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slightly acidic rich organic soil with good drainage.
The peony is known for its stunning beautiful flowers. The size of the flower is overwhelming (the couple I have reached well over 12 inches in diameter). There are various colors and varieties of peonies; some have sweet fragrance, some just have showy flowers. With its beauty and hardiness, it is no wonder it is the national flower of China.
Peonies can be planted in the ground or in containers, as long as they are planted in soil with good drainage and rich composite. They need a period of cold to enter dormancy, which is needed to produce good flowers. During their dormancy, gave them very little water and no fertilizer. Sheltering the plant from the late afternoon sun helps.
There are two types of peonies, the tree peony and herbaceous peony. The flowers are similar in shape and size. The difference being the tree peony does not totally die back to the ground in winter. It retains the main branches and continues to grown year after year. In Asia, tree peonies are planted in temples and palaces, and they can live for hundreds of years. The tree peonies are somewhat hard to find and are usually rather pricy. The plant looks lifeless in winter. In April, leaves and flower bud sprout from the wooden branches. Shortly enormous flowers bloom from the tips of newly formed branches. Sometime they are so big and heavy that the soft branches are bent to the side. I have several Japanese tree peonies and some Chinese peonies. The funny thing is that I caní»t really tell the differences between the two. I guess most Japanese peonies have more showy flowers, while most of the Chinese peonies are fragrant.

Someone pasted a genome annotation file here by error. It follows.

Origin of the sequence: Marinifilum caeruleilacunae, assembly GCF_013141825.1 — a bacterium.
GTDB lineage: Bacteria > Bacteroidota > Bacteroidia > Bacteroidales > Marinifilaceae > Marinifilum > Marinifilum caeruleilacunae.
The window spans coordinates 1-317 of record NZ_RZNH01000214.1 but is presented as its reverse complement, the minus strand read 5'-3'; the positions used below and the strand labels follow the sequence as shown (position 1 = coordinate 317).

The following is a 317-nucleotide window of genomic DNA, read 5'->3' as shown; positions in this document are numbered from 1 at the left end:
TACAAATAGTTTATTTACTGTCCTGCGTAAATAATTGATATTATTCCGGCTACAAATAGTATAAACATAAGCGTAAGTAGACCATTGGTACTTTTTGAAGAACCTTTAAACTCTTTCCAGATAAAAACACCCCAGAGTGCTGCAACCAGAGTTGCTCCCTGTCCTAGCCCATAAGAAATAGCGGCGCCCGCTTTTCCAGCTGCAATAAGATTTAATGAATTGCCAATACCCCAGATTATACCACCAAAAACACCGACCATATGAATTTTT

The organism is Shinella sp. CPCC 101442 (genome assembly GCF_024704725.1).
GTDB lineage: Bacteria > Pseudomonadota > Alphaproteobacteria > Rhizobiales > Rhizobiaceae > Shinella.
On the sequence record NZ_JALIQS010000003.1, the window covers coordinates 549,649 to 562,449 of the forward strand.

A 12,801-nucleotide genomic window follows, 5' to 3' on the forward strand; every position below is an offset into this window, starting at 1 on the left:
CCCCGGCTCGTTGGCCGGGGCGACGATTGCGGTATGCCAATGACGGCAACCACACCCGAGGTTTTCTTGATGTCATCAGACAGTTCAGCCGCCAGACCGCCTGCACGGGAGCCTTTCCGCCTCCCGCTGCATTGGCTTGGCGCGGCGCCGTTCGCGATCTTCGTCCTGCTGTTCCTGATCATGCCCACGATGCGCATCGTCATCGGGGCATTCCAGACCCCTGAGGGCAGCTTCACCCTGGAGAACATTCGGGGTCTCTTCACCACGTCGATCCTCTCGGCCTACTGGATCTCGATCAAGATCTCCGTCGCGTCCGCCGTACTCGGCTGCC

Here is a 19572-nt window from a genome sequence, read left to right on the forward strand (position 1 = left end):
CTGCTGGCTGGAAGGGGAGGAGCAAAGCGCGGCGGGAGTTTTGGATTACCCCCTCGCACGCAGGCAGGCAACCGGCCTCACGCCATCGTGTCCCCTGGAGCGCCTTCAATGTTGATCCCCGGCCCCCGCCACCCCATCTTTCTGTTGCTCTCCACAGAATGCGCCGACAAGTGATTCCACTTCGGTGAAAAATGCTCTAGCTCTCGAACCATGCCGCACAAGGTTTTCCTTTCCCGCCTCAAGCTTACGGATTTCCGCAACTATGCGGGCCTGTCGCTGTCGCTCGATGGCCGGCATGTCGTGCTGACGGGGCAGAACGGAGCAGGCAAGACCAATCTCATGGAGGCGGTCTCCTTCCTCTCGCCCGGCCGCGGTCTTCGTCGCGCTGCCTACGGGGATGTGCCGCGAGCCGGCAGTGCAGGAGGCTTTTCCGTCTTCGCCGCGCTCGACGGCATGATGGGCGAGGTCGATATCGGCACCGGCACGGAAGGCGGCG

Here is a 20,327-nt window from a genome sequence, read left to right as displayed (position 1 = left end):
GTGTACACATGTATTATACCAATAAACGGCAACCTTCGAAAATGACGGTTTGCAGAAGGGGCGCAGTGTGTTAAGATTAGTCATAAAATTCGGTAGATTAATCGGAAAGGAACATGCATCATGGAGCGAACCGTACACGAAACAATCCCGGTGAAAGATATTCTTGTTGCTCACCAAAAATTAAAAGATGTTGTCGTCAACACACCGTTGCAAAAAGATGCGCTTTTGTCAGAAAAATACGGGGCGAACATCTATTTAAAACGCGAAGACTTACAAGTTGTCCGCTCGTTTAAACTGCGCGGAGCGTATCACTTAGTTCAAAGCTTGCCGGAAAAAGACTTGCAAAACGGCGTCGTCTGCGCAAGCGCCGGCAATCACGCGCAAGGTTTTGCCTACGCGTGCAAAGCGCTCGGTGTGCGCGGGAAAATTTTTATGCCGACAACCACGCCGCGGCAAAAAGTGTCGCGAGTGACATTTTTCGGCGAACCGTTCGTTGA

Some of the common herbaceous peonies such as Sarah Bernhardt can be readily purchased at any nursery or chain stores such as Lowes or Home Depot; most of the times they are sold as roots. In a few instance, I came across a few potted ones at Lowes or local nurseries. Though the herbaceous peony usually requires more sunlight than tree peony; it does not do well in Southern New Mexico region. It developed much later than tree peony, and its leaves are burned by the hot weather before any flower buds are established. I have only had some success with the bare-rooted ones or the potted ones. The potted ones were already established with emerging flower buds. Under the hot sun, some of the buds develop into flowers, while others fade away before opening. I tried to put them in containers, plant them on the East facing garden, and in the shade. Last year, I moved one of my plants to a corner spot where only brief morning sunlight can reach it. So far the leaves have grown much taller than any previous year; however, no flowers yet. I guess through trail and error, maybe my patience will be rewarded someday.
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